The European Court of Justice has issued its decision in the case of Eurofood IFSC Limited (Eurofood) on 2 May 2006.

The referral to the European Court of Justice was made by the Irish Supreme Court following a protracted "battle" between the Irish and Italian Courts for jurisdiction to oversee the winding up of Eurofood, a subsidiary of the Italian Parmalat Group.

The high profile case concerns the question of how to interpret the meaning of "centre of main interests" (COMI) in the European Insolvency Regulation (the regulation). The question of a company's COMI is central to the European Insolvency Regulation, and provides that where a company operating in more than one jurisdiction becomes insolvent, main insolvency proceedings must be brought in the member state where the company's COMI is located. Applying the definition in practice has been difficult in some cases for insolvency practitioners to work out which is the correct country in which to start insolvency proceedings.

The decision of the ECJ broadly agrees with the Opinion of the Advocate-General (27 September 2005) that you need to look at the circumstances of each debtor. It underlines the fact that the Regulation was meant to stop clashes of jurisdiction and shows that if you want to challenge the jurisdiction in a winding up, you should use the domestic remedies of that country rather than go to the ECJ.

The ECJ has ruled:

  • Only factors that are both objective and ascertainable by third parties (i.e. by creditors of the company) will rebut the presumption that the COMI of the subsidiary is in the member state where the registered office is situated. The fact that a parent company controls the economic choices of its subsidiary but the subsidiary has a registered office in and carries on its business in another member state is not enough to rebut the presumption.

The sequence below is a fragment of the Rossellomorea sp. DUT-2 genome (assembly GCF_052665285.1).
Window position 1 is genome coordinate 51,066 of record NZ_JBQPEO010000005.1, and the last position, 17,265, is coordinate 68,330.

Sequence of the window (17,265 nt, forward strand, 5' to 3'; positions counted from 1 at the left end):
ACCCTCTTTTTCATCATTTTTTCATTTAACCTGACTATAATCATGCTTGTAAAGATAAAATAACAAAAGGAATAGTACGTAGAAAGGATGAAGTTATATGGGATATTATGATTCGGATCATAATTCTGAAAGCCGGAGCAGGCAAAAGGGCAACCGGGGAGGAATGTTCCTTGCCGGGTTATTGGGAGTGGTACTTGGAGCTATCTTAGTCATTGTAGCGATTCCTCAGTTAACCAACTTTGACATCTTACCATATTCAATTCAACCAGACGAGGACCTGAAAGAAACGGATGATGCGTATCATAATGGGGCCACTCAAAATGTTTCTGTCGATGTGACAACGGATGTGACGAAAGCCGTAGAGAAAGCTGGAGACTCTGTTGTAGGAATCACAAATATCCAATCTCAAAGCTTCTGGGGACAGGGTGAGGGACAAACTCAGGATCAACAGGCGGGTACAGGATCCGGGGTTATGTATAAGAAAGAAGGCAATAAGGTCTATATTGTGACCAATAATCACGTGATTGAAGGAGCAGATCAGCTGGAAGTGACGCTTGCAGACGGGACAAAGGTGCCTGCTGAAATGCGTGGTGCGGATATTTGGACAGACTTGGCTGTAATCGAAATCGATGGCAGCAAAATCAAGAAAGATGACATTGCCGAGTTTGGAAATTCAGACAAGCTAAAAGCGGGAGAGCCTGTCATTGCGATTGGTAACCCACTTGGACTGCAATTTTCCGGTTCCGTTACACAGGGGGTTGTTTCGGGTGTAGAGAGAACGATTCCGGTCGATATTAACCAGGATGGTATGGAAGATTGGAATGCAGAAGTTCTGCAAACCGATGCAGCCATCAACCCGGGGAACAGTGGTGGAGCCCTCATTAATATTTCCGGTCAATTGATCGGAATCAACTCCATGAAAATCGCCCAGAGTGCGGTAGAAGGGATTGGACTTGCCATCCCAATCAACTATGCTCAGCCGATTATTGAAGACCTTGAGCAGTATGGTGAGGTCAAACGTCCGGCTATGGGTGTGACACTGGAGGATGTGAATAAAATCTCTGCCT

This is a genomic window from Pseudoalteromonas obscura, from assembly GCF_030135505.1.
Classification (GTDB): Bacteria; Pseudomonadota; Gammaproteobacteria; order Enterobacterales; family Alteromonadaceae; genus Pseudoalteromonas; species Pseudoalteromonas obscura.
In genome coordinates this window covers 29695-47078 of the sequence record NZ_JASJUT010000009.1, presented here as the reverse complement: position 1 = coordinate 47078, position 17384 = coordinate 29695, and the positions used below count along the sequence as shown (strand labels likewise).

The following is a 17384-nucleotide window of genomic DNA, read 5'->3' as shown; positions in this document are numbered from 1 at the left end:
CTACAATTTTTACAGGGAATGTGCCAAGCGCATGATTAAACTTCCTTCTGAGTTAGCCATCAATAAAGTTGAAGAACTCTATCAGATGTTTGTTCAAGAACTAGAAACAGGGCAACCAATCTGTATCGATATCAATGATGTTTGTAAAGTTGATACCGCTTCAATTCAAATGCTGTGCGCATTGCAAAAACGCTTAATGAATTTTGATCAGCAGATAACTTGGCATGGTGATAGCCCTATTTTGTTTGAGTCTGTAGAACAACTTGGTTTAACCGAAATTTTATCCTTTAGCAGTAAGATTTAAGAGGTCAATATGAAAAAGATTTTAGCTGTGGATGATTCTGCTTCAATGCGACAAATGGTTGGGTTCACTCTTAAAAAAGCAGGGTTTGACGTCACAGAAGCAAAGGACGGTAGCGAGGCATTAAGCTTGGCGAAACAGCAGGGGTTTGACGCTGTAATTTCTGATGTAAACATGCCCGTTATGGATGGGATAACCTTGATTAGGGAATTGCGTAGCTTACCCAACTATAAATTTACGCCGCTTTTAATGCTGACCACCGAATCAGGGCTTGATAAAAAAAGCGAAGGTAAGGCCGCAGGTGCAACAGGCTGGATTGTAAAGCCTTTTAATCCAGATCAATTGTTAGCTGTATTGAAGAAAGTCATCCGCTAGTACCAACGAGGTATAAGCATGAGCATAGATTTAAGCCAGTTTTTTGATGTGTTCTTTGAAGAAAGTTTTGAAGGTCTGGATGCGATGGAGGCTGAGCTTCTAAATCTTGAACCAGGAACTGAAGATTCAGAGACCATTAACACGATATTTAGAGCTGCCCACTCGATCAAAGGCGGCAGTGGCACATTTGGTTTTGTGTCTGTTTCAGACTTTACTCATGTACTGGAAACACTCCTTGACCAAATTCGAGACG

• The main insolvency proceedings opened by a court in one member state must be recognised by the courts of the other member states. The courts in other member states should not be able to review the jurisdiction of the court of the opening state. Any creditor who feels prejudiced by such a decision should appeal the decision using the domestic law process of that particular member state. They should not seek to persuade another court to open main proceedings.
  • If a decision to open insolvency proceedings is to be recognised by the courts of other member states, it must be handed down by the court of the member state applied to for such a decision, based on the debtor's insolvency and seeking the opening of proceedings under the Regulation, where that decision involves the divestment of the debtor and the appointment of a liquidator.
  • Courts in member states may only challenge or refuse to recognise the decision to open proceedings by another court in another member state where the decision to open the proceedings was taken in breach of creditors' fundamental rights to be heard at such hearings or some other infringement of a fundamental principle of that member states national law.

The meaning of "centre of main interests" still lacks clear definition, and practitioners must still look to the decisions of national courts for guidance as to what factors should be taken into account in determining a company's COMI.

Law: Council Regulation of 29 May 2000 on insolvency proceedings (1346/2000/EC); Case C-341/04 2 May 2006: reference for a preliminary ruling under Articles 68 EC and 234 EC from the Supreme Court (Ireland).

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The original publication date for this article was 03/05/2006.